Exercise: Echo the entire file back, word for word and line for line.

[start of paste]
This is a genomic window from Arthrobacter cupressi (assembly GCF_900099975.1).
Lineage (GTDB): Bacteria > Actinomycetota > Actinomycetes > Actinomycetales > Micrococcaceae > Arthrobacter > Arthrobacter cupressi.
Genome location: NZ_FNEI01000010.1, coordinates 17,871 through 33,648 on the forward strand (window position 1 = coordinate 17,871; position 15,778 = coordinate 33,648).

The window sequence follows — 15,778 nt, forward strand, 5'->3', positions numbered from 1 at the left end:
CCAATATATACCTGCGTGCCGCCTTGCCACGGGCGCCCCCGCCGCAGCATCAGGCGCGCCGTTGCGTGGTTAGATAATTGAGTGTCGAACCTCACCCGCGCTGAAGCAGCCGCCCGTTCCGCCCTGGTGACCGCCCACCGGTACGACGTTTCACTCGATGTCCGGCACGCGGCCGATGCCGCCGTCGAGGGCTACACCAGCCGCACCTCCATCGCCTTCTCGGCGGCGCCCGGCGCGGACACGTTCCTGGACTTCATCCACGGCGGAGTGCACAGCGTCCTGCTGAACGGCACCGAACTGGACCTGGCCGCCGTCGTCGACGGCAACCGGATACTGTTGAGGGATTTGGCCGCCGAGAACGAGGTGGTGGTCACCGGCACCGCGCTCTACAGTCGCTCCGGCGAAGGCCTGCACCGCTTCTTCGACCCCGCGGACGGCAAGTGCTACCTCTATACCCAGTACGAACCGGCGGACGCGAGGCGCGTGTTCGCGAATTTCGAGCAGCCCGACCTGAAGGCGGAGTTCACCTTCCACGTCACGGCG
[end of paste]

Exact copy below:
This is a genomic window from Arthrobacter cupressi (assembly GCF_900099975.1).
Lineage (GTDB): Bacteria > Actinomycetota > Actinomycetes > Actinomycetales > Micrococcaceae > Arthrobacter > Arthrobacter cupressi.
Genome location: NZ_FNEI01000010.1, coordinates 17,871 through 33,648 on the forward strand (window position 1 = coordinate 17,871; position 15,778 = coordinate 33,648).

The window sequence follows — 15,778 nt, forward strand, 5'->3', positions numbered from 1 at the left end:
CCAATATATACCTGCGTGCCGCCTTGCCACGGGCGCCCCCGCCGCAGCATCAGGCGCGCCGTTGCGTGGTTAGATAATTGAGTGTCGAACCTCACCCGCGCTGAAGCAGCCGCCCGTTCCGCCCTGGTGACCGCCCACCGGTACGACGTTTCACTCGATGTCCGGCACGCGGCCGATGCCGCCGTCGAGGGCTACACCAGCCGCACCTCCATCGCCTTCTCGGCGGCGCCCGGCGCGGACACGTTCCTGGACTTCATCCACGGCGGAGTGCACAGCGTCCTGCTGAACGGCACCGAACTGGACCTGGCCGCCGTCGTCGACGGCAACCGGATACTGTTGAGGGATTTGGCCGCCGAGAACGAGGTGGTGGTCACCGGCACCGCGCTCTACAGTCGCTCCGGCGAAGGCCTGCACCGCTTCTTCGACCCCGCGGACGGCAAGTGCTACCTCTATACCCAGTACGAACCGGCGGACGCGAGGCGCGTGTTCGCGAATTTCGAGCAGCCCGACCTGAAGGCGGAGTTCACCTTCCACGTCACGGCG